UPDATE: Amy Gutierrez of CSNBayArea.com reports that Scutaro was taken to the hospital for an MRI.
11:46 PM: According to Alex Pavlovic of the San Jose Mercury News, Giants manager Bruce Bochy said X-rays came back negative. However, he’s still pretty sore and will be re-evaluated tomorrow.
Matt Cain mentioned during the game that he felt Matt Holliday’s takeout slide was late and Bochy echoed a similar sentiment to Pavlovic after the game:
“I really think they got away with an illegal slide. It’s a shame somebody got hurt because of this.”
The Giants didn’t throw at Holliday during the game, but winning is the best revenge, isn’t it? Still, this probably isn’t the last we have heard of this issue, especially if Scutaro misses Game 3.
Here’s video of the slide in question:
10:17 PM: Via these two updates from Andrew Baggarly of CSNBayArea.com, Scutaro exited the game with a left hip injury and was sent for X-rays.
10:11 PM ET: Marco Scutaro is 2-for-3 with a pair of RBI in Game 2 of the NLCS tonight, but he’s apparently still feeling the effects from Matt Holliday’s violent takeout slide in the top of the first inning.
Scutaro was replaced by Ryan Theriot at second base to begin the top of the sixth inning. No word yet on the exact nature or severity of the injury, but he could be seen pointing at his left leg while in the dugout.
Scutaro has been one of the Giants’ most important contributors since coming over from the Rockies in late-July, so it would really hurt if he needs to miss some time.
The Mets had to scratch both Jose Reyes and Wilmer Flores an hour before Wednesday’s game against the Yankees due to ribcage injuries, so Travis d'Arnaud — normally a catcher — borrowed David Wright‘s glove and played third base for the first time in his career. He had played some third base in spring training, but as far as an official professional game goes, he’s never been there.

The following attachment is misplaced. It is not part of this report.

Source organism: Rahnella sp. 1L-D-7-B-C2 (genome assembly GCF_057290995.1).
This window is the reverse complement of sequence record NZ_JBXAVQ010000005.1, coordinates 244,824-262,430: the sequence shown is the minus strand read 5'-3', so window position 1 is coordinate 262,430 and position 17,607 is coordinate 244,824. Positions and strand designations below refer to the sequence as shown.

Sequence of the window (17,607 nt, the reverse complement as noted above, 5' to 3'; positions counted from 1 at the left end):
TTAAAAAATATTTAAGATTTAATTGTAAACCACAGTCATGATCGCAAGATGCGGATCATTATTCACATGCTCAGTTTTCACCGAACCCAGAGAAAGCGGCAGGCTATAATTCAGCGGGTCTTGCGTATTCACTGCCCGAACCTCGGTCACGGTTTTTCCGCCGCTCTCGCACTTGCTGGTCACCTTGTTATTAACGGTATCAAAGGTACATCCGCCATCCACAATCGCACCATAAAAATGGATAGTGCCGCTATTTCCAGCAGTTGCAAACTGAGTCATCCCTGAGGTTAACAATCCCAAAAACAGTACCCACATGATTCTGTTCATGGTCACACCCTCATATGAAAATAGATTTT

The first two batters the Yankees sent up to the plate in the first inning were left-handed. But when the right-handed Aaron Judge came up, manager Terry Collins swapped second baseman Asdrubal Cabrera with d’Arnaud. It became a thing. The two swapped once more in the first inning, three times in the second, once in the third, five times in the fourth, once in the fifth, three times in the sixth, four times in the seventh, once in the eighth, and twice in the ninth. It worked, as d’Arnaud didn’t have an opportunity to make a play until catching Todd Frazier‘s pop-up for the first out of the ninth inning — as a second baseman. Cabrera had a handful of opportunities, including immediately after having swapped with d’Arnaud.
The Mets lost 5-3. At the plate, d’Arnaud went 0-for-3 with a sacrifice fly. Cabrera was 1-for-4.
Matt Reynolds and Gavin Cecchini are being recalled from Triple-A Las Vegas so the Mets don’t have to do the “3B-2B shenanigans,” as MLB.com’s Anthony DiComo put it, again.
Cubs starter John Lackey stole the first base of his 15-year career on Wednesday against the Reds. Of course, he spent the first 11 and a half years of his career in the American League, where opportunities to bat, let alone attempt to steal a base, were rare. Lackey entered Wednesday having taken 250 plate appearances, reaching base just 31 times on 17 singles, seven doubles, and seven walks for a .134 on-base percentage. One can imagine the 38-year-old is not exactly the swiftest base runner.
Still, Lackey managed to swipe a bag in the fourth inning. He singled with two outs against Homer Bailey. Then, with an 0-1 count on Ben Zobrist, Lackey broke for second even before Bailey began his windup. Tucker Barnhart stood up to alert Bailey that Lackey was running, so Bailey wheeled around and threw to second base, but Lackey slid into the bag easily safe. It wasn’t a pretty slide, but it did the job.
Lackey, however, was picked off of second base by Barnhart later that inning. Bailey threw a 3-2 fastball wide of the strike zone, walking Zobrist. Lackey had wandered too far off of second base, so Barnhart threw behind Lackey and the tag was applied by Zack Cozart. Lackey was called safe initially. The play was reviewed and the ruling on the field was overturned, ending the fourth inning.
Base Ba’al giveth and Base Ba’al taketh away.